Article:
Sunday, January 28, 2007

FOIA -- Freedom of Information Act

I've been tracking the FOIA blog for a while and noticed this today.

The Associated Press has this report on a man whose FOIA request from prison led to his freedom. Roy Brown was convicted of murdering a woman. Once he was in prison, he made a FOIA request on the case and learned that there was evidence about an ex-boyfriend of the woman that Brown and his attorneys never saw. Brown wrote a letter to the man accusing him of the crime. The man then committed suicide; a judge later ordered his body exhumed for a DNA test. The man's DNA matched that found on the shirt the woman wore the night she was murdered, and Brown was released from prison.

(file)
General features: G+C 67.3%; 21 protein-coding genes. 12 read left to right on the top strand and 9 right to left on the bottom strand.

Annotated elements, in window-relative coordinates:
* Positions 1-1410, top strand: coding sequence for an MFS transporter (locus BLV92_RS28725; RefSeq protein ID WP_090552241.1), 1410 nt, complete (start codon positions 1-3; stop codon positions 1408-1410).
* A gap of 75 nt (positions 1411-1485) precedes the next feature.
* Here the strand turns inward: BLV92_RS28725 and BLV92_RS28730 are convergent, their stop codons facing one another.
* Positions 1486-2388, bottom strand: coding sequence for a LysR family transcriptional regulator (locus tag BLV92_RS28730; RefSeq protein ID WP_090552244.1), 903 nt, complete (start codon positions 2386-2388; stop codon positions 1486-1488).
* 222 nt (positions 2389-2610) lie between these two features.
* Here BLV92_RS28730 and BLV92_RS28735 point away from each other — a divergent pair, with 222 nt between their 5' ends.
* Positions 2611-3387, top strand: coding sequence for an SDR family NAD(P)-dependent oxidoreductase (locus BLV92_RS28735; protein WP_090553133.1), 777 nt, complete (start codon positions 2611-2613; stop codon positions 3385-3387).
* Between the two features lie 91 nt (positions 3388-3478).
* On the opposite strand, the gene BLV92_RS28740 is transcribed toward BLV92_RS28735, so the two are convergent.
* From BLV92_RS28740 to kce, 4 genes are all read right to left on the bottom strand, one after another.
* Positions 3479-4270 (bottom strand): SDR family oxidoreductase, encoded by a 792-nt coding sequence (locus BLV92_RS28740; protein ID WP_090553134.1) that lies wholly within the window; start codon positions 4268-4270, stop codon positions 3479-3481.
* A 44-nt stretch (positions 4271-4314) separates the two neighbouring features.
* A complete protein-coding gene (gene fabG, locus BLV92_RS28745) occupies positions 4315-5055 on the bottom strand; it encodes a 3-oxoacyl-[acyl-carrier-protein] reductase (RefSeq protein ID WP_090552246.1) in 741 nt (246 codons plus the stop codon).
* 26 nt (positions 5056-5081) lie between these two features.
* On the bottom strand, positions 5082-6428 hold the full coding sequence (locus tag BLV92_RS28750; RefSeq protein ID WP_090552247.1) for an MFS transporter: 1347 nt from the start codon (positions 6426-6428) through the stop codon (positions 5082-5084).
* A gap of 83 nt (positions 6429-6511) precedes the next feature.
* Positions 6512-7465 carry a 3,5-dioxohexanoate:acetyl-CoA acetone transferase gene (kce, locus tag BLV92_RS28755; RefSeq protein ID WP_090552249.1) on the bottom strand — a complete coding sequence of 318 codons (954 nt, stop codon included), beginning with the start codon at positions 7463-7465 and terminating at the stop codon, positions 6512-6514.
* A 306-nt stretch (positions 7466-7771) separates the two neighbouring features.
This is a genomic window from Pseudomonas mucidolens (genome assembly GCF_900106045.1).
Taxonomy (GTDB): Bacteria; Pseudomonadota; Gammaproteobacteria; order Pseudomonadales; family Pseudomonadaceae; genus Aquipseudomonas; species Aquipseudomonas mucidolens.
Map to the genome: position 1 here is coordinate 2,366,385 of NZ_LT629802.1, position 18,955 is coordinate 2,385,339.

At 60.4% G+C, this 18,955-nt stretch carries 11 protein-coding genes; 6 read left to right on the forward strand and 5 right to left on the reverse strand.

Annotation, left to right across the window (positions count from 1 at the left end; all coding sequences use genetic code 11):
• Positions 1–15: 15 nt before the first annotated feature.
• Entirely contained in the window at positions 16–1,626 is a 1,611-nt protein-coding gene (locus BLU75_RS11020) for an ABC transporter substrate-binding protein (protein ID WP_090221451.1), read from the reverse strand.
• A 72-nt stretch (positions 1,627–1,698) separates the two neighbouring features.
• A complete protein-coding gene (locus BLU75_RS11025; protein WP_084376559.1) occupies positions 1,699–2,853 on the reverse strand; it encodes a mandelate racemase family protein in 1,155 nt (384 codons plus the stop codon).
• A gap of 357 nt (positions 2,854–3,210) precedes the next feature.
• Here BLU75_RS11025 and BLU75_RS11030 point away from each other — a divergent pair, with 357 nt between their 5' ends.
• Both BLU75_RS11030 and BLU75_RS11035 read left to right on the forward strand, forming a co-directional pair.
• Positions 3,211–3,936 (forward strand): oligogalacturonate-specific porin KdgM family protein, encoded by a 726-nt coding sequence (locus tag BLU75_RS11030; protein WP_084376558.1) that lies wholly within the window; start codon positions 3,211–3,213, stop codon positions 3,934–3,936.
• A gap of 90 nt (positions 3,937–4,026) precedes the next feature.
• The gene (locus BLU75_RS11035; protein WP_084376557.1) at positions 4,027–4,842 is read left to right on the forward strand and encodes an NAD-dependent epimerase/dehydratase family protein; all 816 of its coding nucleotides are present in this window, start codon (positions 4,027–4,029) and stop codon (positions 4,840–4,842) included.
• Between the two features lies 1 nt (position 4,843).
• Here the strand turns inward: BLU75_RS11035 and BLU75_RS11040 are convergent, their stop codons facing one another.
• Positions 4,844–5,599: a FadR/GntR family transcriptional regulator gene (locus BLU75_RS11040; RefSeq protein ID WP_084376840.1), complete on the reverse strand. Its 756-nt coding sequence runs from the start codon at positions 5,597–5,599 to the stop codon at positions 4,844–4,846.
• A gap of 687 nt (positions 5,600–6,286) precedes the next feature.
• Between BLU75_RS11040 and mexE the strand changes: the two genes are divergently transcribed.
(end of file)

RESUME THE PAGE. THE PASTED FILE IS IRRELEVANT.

It's nice to see a FOIA request having this type of effect.

The linked story also makes reference to a man in Georgia who was released from prison last week after spending twenty-plus years in jail for a rape conviction, having been cleared by DNA evidence.

I cannot imagine how these men must feel. What happened to them was not only wrong, it kept on being wrong year after year while decades went by. This is not the same as somebody breaking in line at the grocery store, or even having your property vandalized. These are examples of mind-boggling, world-class wrong. These are the exceptions, of course. The criminal justice system has a disagreeable mission and mostly does it well. But when I hear stories like these I want to peer into the minds of those who have been wronged and look for a level of patience, wisdom and forgiveness that must be more well-developed in them than for the rest of us in the population.

1 comment:

Amaris said...

Well written article.